The continued expansion of Africa’s mobile networks and ecosystems is driving unprecedented levels of digital and financial inclusion across the continent, and is already helping to build more economically active populations and more equitable societies, said Lukas Barnard , Chief Technology and Information Officer (CTIO) of African Insurtech aYo Holdings.
The GSMA’s 2022 Mobile Economy Report shows a significant increase in mobile money activity and other financial services on the continent, highlighting that more Africans can access a range of services financial services from their cellphones, says Barnard. The GSMA expects mobile’s global economic contribution to grow by more than US$400 billion by 2025.
aYo Holdings, wholly owned by telecommunications giant MTN, has seen strong growth from 2021 to 2022, crossing the mark of 17 million registered customers in its fifth year of operation. This rapid expansion has enabled the company to become a major player in the African microinsurance market using a “pay as you go” insurance model, which gives policyholders the flexibility to have the coverage they need. need at any time.
aYo’s vision is to continue to become the largest financial services technology platform in Africa by enabling the distribution of a range of affordable and accessible microfinance services products.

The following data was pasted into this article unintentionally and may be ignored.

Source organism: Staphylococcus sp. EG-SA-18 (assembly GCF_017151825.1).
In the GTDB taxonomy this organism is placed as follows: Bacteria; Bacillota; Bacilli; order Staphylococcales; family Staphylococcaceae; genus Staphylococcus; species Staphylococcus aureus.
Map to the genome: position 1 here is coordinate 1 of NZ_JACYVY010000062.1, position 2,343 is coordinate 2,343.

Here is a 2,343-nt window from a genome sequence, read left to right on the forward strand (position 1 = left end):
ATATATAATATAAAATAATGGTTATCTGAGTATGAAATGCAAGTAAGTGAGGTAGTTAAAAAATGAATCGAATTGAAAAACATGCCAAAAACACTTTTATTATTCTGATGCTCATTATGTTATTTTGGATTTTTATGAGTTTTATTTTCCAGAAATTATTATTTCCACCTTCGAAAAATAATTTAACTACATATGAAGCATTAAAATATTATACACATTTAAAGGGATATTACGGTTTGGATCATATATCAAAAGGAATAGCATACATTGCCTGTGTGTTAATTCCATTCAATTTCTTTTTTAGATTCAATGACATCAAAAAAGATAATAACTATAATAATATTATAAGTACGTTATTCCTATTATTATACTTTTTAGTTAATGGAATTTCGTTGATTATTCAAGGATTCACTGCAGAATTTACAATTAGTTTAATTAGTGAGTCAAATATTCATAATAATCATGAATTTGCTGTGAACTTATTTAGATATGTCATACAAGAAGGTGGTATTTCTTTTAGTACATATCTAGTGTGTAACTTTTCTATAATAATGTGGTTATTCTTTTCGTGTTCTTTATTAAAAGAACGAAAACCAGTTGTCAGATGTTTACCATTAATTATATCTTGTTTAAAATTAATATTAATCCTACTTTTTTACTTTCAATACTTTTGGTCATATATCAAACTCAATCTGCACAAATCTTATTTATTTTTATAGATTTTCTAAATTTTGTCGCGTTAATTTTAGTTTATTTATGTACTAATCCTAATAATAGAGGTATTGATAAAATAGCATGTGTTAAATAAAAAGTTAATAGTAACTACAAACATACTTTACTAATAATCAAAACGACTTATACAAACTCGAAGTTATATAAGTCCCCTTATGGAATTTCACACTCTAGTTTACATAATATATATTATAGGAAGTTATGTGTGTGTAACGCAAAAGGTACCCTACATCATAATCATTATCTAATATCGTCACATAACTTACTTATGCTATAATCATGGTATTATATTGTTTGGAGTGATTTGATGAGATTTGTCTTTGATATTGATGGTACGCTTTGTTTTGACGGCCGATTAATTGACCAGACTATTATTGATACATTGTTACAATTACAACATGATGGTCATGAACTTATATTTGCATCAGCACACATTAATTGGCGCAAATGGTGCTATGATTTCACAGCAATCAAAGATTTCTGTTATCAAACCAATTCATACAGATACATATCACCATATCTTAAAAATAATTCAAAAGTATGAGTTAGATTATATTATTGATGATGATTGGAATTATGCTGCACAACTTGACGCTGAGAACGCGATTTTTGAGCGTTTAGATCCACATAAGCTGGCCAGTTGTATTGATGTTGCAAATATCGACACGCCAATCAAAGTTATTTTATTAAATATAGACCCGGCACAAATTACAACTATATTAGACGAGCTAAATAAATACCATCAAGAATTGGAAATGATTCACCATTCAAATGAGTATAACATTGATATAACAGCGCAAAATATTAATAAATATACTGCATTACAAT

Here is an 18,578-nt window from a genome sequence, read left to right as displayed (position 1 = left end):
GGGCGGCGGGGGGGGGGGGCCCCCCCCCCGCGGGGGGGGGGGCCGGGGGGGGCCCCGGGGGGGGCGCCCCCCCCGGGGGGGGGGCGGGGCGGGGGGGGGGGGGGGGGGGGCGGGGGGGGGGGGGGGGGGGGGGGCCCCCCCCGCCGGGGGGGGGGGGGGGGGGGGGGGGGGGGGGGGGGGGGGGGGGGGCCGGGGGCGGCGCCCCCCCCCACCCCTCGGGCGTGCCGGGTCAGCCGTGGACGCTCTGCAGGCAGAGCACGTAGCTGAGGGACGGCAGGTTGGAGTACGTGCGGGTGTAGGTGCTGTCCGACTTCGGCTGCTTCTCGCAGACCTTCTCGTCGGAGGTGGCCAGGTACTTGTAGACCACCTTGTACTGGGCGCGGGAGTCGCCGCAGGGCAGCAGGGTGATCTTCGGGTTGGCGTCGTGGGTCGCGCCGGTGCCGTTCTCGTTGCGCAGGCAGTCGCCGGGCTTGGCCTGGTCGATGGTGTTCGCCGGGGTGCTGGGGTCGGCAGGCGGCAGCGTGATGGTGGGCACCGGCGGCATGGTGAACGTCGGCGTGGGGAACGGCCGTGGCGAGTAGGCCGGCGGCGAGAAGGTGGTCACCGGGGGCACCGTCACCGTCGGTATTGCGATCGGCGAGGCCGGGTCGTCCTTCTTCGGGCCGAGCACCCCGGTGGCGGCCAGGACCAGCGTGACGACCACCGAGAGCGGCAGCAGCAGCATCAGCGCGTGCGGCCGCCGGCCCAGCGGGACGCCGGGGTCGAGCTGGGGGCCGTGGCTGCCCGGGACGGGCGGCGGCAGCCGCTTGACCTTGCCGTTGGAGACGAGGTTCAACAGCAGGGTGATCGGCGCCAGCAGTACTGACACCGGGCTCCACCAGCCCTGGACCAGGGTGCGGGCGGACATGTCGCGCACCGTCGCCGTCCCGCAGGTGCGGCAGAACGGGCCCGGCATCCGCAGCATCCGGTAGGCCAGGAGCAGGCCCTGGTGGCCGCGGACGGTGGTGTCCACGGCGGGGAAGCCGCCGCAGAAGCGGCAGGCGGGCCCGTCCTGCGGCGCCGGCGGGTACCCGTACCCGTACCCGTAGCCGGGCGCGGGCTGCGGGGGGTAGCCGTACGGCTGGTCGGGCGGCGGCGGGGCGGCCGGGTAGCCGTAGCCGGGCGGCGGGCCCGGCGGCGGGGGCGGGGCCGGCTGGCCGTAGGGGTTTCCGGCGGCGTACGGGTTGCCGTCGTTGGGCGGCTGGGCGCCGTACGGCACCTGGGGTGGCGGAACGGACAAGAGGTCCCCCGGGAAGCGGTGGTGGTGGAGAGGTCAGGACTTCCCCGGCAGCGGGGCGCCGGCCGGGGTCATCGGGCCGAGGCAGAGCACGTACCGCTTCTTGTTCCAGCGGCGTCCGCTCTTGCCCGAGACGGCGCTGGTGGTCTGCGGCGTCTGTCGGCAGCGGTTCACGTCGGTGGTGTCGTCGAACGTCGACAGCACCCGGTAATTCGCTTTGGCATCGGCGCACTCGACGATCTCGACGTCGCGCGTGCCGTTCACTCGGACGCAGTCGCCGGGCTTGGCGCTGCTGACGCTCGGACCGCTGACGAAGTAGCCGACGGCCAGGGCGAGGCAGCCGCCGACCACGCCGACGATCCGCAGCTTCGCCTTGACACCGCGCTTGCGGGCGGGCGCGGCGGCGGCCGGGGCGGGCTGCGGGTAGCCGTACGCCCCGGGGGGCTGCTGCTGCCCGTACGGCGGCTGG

“Our relationship with MTN is the key that unlocked the ability to deliver this product. As a result, millions of Africans are accessing and engaging in life and hospital insurance for the first time, driving greater financial inclusion – and the range of financial services will only expand,” said Barnard.
However, Barnard says any company looking to provide financial services on the continent will need to have a robust technology infrastructure and be able to scale quickly while cost-effectively handling large volumes of nano-transactions.
“We have a digital, cloud-only and mobile-first strategy across the business. All customer touchpoints are digital, which means we have a fully paperless customer process. Customers send us documents related to complaints via WhatsApp. This allows us to reach customers in remote locations and villages across the continent – which has always been the biggest barrier to entry for any Insurtech,” said Barnard.
Insurtechs must also be able to process massive volumes of data at incredible speeds. aYo’s transactions are real-time, which means the company processes around 200 policy adjustments per second, around the clock.
“Because African Insurtechs primarily serve the irregular income segment of the market, they need to align with the spending habits of their customers. Our customers buy coverage when they can afford it, which means there are often unexpected spikes in activity. Only by being in the cloud can we dynamically adjust our processing capacity to match customer spending patterns and volume fluctuations,” Barnard said.